Kenny G is the most famous saxophonist playing today. He has sold over 75 million albums, tours all over the globe, and holds the Guinness Book of World Records record for holding the longest note on a saxophone.
On this episode of YLM, Rachel gets the facts (not the fake news!) behind Kenny's contribution to creating an iconic menu item at the world's most popular coffee chain, learns which supermodel gave him his much-celebrated pie crust recipe, and she ponders a potentially life-changing question: Is Kenny G her real dad?
Rachel also talks with the Seattle native about his jazz band days at Franklin High School, his first gig playing with Barry White (and their subsequent meeting in a Soul Train Awards bathroom), and what product he uses to tame those luscious locks!
Special thanks to Ellia Kassoff of Leaf Candy. Have they resurrected one of your favorite bygone sweets? Find out at leafbrands.com.
You may not recognize Linda Perry by name, but you definitely know her music.
She is a singer, songwriter, and producer behind massive hits for Adele, Weezer, Christina Aguilera, Alicia Keys, Gwen Stefani, Pink, and many more! She's also the writer/singer behind the 90s hit (and solid karaoke jam) "What's Up" by her former band 4 Non Blondes.
But what would this musical maestro choose for her last meal? Spoiler alert: She's way more into music than food.
Which got us thinking - is there any correlation between music and taste? To get answers, Rachel talks with Professor Charles Spence of The University of Oxford about what he calls "Sonic Seasoning," his 15 year study of how sound and music can affect the enjoyability of food, and why people drink so much tomato juice on airplanes.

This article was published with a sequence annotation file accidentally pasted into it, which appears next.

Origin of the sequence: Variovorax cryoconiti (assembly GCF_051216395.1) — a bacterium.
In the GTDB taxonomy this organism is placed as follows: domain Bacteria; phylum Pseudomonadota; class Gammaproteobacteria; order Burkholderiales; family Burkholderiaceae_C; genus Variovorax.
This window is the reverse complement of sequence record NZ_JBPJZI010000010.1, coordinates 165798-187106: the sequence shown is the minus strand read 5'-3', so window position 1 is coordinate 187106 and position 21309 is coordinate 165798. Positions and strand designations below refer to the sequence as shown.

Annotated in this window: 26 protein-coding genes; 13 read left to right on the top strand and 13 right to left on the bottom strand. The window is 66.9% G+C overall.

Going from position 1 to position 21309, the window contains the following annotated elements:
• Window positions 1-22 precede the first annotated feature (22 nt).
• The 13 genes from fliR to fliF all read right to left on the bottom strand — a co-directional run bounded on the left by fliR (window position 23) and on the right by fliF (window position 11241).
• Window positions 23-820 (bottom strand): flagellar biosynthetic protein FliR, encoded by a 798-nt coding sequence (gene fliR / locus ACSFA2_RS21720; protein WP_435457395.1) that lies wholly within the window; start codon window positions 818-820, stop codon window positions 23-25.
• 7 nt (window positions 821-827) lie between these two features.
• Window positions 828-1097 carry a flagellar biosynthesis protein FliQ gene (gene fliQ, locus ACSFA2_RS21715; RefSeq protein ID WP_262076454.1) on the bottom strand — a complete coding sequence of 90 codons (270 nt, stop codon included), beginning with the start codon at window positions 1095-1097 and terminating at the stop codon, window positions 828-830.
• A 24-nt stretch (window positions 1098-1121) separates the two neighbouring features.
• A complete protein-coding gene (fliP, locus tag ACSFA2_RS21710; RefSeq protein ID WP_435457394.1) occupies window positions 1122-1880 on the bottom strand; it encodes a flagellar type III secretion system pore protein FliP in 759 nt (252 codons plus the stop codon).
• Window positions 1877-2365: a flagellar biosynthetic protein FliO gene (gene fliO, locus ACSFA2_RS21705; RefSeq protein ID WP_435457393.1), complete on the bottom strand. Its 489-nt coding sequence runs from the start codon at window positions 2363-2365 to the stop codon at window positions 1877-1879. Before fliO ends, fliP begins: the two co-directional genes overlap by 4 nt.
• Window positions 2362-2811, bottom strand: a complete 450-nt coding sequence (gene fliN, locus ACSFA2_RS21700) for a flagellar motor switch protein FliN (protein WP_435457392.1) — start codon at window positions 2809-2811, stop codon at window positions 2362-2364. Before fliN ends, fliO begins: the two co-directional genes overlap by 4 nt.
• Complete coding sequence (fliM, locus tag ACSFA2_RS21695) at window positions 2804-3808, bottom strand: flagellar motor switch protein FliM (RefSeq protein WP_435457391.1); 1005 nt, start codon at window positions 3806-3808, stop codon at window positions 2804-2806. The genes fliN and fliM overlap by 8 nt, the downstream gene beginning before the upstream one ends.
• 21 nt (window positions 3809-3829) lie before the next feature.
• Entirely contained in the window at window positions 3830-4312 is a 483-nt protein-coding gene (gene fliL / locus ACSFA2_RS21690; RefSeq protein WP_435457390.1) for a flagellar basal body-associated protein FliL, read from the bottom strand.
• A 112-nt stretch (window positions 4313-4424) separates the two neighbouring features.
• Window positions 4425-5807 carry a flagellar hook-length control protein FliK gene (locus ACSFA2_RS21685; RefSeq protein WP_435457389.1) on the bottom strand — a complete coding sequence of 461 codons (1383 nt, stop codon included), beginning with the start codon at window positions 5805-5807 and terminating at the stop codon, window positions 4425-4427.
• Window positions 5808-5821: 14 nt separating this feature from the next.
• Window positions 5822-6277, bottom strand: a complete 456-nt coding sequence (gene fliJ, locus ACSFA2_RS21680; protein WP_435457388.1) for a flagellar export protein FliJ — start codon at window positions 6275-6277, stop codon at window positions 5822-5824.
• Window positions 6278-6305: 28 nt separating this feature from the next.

Linda is currently collaborating with Intuit QuickBooks new Backing You campaign to help independent artists be seen, heard and celebrated.
Get Professor Spence's new book Gastrophysics: The New Science of Eating wherever books are sold.
And follow Rachel's new Instagram account @yourlastmealpodcast!
Lindy West is an author, activist, and contributing opinion writer for The New York Times whose work focuses on feminism, social justice, humor, and body image.
On this episode of YLM, Lindy details a six course last meal feast that features smorkage, a flaky, buttery, custardy Danish pastry only available at a single bakery in the United States. Rachel travels to Seattle's Larsen's Bakery (larsensbakery.com) to taste the impossible-to-pronounce Danish pastry.
Lindy, a self-described "fat" person, talks about what it's like to eat in public, why she grudgingly ordere honeydew, and shares a humiliating story that involves a personal pan pepperoni pizza and an episode of This American Life.
Then things get "hyggely." The Scandinavian concept of "hygge" (pronounced "HOO-guh") is all about coziness, comfortable conviviality, and contentment - and it's taking the world by storm! Rachel chats with authors Meik Wiking, CEO of the Happiness Research Institute in Copenhagen, and food anthropologist Signe Johansen about this defining characteristic of Danish culture.
If you live near Seattle, see Lindy West speak at Benaroya Hall on Sunday, April 15. Tickets at seattlesymphony.org/benaroyahall. And be sure to check out her book "Shrill: Notes from a Loud Woman."
Pick up Meik Wiking's "The Little Book of Hygge: Danish Secrets to Happy Living" and Signe Johansen's "How to Hygge: The Nordic Secrets to a Happy Life" wherever books are sold.
Maria Shriver has spent a lifetime in the public eye, but there's one thing none of us know about the award-winning journalist and author... until now: What she would eat for her last meal!
On this episode of YLM, Rachel gets to the bottom of perhaps the most iconic American food of all - the hamburger. She learns about the earliest origins of the dish from burger authority, documentarian, and tv host George Motz (georgemotz.com), whose book "Hamburger America" is about to release its 3rd edition.
Thrillest writer Kevin Alexander traveled the USA and ate 330 burgers in a year, then compiled a list of the 100 best burgers in the country. Which burger is best? You'll have to listen to find out!